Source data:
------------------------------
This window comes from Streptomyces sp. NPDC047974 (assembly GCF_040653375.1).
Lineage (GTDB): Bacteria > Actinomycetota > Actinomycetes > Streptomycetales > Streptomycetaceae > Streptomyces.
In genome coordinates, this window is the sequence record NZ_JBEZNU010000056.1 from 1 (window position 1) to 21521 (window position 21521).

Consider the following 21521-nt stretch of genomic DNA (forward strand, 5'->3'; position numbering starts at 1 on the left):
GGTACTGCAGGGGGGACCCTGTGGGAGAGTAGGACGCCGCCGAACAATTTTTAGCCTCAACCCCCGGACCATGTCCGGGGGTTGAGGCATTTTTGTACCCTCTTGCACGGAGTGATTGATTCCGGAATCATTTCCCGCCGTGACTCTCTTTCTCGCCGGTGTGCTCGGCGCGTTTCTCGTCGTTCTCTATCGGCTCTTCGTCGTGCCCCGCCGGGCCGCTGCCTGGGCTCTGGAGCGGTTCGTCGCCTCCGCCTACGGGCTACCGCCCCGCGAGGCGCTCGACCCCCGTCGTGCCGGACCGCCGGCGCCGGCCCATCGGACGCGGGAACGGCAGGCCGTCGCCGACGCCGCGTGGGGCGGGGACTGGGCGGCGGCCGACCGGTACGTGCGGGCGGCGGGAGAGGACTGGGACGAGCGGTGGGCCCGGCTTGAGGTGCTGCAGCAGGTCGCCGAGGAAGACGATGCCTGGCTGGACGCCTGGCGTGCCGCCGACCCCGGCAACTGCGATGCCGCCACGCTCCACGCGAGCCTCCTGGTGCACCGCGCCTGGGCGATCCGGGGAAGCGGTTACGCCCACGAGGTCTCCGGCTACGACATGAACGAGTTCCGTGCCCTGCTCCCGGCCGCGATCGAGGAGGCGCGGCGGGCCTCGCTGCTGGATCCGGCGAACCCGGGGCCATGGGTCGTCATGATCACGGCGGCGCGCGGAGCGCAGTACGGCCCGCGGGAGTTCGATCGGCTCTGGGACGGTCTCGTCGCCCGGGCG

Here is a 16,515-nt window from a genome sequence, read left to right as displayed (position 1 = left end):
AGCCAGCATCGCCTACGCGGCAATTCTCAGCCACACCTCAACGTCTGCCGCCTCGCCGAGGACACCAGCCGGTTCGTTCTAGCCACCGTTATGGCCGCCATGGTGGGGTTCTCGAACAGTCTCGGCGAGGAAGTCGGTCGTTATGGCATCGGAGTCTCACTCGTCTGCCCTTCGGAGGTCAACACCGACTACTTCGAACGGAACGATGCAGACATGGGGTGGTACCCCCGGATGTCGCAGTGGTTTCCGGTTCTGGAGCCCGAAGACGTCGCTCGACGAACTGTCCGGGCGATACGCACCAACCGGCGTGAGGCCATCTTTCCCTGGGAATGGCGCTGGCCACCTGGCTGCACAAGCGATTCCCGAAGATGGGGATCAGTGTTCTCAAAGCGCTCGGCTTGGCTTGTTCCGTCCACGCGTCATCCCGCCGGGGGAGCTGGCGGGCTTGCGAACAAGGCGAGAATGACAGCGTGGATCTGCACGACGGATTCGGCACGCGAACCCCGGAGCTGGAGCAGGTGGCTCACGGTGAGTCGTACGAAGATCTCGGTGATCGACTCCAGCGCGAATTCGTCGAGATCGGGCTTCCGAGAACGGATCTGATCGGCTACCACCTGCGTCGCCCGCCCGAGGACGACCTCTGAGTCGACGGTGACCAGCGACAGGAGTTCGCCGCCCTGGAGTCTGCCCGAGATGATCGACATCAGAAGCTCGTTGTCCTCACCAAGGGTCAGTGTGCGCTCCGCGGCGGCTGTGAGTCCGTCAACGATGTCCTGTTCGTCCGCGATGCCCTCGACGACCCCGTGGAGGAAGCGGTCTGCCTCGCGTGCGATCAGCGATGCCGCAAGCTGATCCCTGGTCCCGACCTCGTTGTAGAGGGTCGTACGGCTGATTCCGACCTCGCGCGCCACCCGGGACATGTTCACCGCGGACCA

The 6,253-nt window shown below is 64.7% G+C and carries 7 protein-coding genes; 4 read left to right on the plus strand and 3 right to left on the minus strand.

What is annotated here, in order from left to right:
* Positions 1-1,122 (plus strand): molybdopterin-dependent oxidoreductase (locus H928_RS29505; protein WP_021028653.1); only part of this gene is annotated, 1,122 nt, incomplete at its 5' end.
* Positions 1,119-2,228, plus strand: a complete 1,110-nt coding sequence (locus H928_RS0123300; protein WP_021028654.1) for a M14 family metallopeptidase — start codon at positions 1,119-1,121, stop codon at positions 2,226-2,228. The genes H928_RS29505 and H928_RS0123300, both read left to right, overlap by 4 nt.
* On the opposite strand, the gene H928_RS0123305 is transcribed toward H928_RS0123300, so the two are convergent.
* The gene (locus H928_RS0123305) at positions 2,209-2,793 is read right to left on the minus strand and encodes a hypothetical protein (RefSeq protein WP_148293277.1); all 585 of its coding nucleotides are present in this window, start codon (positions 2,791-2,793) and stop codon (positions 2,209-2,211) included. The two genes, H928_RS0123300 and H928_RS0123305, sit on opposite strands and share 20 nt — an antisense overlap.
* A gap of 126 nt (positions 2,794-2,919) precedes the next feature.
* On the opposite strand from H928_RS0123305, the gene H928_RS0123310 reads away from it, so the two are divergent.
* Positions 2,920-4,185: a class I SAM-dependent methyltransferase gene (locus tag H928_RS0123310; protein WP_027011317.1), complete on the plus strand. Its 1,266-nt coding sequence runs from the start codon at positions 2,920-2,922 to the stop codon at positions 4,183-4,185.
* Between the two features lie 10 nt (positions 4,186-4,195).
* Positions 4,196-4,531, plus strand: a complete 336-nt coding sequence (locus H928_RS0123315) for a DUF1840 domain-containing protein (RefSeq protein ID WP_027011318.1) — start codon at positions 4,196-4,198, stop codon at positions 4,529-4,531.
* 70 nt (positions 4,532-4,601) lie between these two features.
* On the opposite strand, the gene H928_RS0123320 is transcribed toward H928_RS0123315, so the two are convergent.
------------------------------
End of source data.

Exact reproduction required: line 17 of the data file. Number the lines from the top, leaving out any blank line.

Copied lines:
* Between the two features lie 10 nt (positions 4,186-4,195).